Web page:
Have Titans gained more than they lost following a frantic start to free agency?

By John Glennon

Talk about a Monday makeover.

Up until the early hours of this workweek, the overriding question for the Titans looking ahead was the same as it had been for two seasons: Would this team ever field a defense that could complement its high-scoring offense? More specifically, would the Titans ever find a way to pressure the opposing passer, lessening the need to score 30-plus points each and every week?

How quickly those storylines changed.

In the span of a few hours, the Titans took two significant steps toward bettering their abysmal pass rush, adding defensive lineman Denico Autry and edge rusher Bud Dupree, who combined for 15.5 sacks in 25 games last season.

But at what cost, literally and figuratively?

The Titans’ defensive gains came amidst two sizable gut-punches to the offense, as tight end Jonnu Smith (eight touchdown catches last season) and Corey Davis (65 catches, 984 yards, five TDs) took their talents to New England and the New York Jets, respectively.

So the biggest questions in my mind now are these: Do the desperately needed defensive additions move the Titans that much closer to the AFC’s elite? Or do the significant subtractions leave too much of a hole in this high-octane offense, one that fueled the Titans’ back-to-back playoff appearances?

Let’s take a closer look at where things stand now, starting with the outgoing and ending with the incoming.

Belichick bomb

The first news bomb dropped about 60 minutes into the NFL’s free-agency period, when national reports revealed Smith had signed a whopping four-year, $50 million deal with the Patriots, an average of $12.5 million per season.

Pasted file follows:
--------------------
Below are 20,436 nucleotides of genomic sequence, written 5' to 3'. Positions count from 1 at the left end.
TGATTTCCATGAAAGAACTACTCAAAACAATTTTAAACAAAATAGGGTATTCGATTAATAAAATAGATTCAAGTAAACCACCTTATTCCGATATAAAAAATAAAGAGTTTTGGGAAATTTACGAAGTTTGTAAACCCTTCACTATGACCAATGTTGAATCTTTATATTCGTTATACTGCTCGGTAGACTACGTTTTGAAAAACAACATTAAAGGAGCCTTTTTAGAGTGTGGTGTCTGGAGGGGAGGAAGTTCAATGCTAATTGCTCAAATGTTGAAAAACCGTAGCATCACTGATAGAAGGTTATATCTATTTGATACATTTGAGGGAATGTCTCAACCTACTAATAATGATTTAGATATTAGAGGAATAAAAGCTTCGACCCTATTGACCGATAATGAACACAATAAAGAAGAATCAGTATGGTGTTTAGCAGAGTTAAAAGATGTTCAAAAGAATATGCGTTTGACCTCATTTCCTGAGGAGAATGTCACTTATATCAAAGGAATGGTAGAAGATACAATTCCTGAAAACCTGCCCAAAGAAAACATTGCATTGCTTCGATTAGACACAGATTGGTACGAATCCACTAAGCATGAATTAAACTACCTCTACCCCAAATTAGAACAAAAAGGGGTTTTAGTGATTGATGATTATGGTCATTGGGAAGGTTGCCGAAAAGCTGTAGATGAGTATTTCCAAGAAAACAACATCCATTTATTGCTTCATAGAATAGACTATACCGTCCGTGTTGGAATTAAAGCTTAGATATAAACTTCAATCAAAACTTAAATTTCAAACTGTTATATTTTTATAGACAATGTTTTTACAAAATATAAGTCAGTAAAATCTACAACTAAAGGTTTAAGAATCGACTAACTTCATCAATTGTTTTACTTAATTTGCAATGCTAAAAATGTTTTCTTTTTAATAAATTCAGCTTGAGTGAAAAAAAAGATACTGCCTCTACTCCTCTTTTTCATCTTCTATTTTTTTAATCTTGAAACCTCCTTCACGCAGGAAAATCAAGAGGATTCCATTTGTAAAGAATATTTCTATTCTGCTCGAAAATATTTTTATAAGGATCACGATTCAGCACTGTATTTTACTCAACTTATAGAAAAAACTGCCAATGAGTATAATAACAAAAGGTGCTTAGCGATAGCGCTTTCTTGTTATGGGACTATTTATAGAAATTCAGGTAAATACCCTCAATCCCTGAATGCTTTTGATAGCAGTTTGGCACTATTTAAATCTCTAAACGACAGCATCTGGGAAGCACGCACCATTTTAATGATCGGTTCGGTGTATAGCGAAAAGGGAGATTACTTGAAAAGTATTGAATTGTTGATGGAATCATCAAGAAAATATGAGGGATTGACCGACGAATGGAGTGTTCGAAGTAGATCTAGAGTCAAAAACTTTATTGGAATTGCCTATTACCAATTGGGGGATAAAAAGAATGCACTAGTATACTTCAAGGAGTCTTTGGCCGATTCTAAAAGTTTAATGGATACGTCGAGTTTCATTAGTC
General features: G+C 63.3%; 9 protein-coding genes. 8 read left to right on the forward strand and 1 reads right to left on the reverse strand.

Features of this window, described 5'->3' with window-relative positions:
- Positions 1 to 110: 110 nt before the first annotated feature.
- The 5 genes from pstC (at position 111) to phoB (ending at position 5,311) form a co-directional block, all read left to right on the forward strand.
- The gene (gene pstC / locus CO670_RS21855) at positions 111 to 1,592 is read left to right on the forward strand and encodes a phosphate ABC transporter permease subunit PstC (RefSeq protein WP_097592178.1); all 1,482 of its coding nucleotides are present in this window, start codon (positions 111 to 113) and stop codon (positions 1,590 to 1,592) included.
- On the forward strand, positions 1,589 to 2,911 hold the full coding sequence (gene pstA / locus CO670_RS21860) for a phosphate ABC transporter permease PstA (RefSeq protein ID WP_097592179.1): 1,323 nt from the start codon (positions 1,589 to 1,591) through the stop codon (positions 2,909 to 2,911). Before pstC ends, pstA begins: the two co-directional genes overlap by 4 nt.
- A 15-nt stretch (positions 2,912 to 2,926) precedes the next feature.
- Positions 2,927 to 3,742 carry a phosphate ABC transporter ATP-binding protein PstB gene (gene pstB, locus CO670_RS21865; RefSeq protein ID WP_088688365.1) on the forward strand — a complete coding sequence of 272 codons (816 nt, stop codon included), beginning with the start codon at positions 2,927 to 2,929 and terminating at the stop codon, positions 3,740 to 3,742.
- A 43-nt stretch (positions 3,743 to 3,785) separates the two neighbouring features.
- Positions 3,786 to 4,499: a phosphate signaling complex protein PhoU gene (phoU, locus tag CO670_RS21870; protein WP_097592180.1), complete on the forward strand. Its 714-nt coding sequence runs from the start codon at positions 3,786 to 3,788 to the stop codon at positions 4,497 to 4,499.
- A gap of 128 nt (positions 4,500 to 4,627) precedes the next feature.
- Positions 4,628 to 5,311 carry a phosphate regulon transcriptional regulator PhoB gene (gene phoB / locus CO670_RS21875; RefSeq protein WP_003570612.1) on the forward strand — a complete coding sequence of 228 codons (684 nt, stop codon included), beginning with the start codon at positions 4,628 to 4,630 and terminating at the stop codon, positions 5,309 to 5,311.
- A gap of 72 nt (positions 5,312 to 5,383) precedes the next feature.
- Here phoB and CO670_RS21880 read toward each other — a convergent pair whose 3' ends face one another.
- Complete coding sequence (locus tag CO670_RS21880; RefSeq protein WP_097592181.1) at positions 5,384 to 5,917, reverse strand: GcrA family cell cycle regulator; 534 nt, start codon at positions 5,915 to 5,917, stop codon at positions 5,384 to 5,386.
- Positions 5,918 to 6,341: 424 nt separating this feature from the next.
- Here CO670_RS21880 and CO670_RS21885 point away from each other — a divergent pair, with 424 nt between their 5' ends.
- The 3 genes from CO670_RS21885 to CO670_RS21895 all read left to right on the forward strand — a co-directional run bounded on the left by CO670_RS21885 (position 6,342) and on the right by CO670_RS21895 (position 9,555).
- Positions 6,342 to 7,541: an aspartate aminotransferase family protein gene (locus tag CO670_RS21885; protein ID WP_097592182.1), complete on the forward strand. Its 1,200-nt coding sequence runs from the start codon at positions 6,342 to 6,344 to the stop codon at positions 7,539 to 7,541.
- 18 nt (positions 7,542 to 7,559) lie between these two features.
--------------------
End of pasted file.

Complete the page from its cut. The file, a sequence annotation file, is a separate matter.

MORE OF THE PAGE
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Author: John GlennonMulti-media journalist with extensive expertise covering the NFL, NHL, professional soccer and more, including the Tennessee Titans and Nashville Predators for The Tennessean with articles, videos and podcasts. Strengths include the ability to write quick, concise and thorough analysis, as well as the ability to uncover unique human-interest stories. In working as a reporter, John developed skills that extend beyond the sports journalism world. An efficient and effective communicator, John is confident, calm and productive under deadline pressure and knows the power of the written word. John brings to Broadway Sports a work ethic second to none, an intellectual hunger, and an ability to inform and entertain readers, viewers and listeners. Reach out directly to John at:


    1. Thanks, Ed …. Certainly a good argument to be made there. Titans were desperate for help defensively, just no way that group could have won a championship. And Titans did manage to keep the “Big Three” of Tannehill, Henry, Brown intact on offense.

  1. Agree with Ed Henry’s comment. 

    My concern with the loss of both Smith and Davis is continuality with Tannehill and within the offense. Would have loved to have them back, but both are “replaceable” based on the Titans offense. Smith’s contributions got downplayed because of his receiving stats, but use him like a Kelce, Kittle or prime Gronk and those type of numbers could easily follow. The threat of AJ ($20 mil per + contract in a couple of years) plus Henry/Tannehill and play action should allow most WR2’s to post 750-yard, 2-5 TD, type seasons, so the Titans can potentially get similar production for considerably less than Davis’ contract. 

    Dig the focus on guys that can get to the quarterback. Hope Dupree is the difference maker that this team desperately needs. 

    1. Will be interesting to see what Dupree brings this year. Certainly talented, good work ethic, good numbers past few years. But he’ll have to show he can A) bounce back from the ACL to impact the 2021 season at some point and B) prove he can still get to the QB without the kind of talent/scheme he had around him last year.

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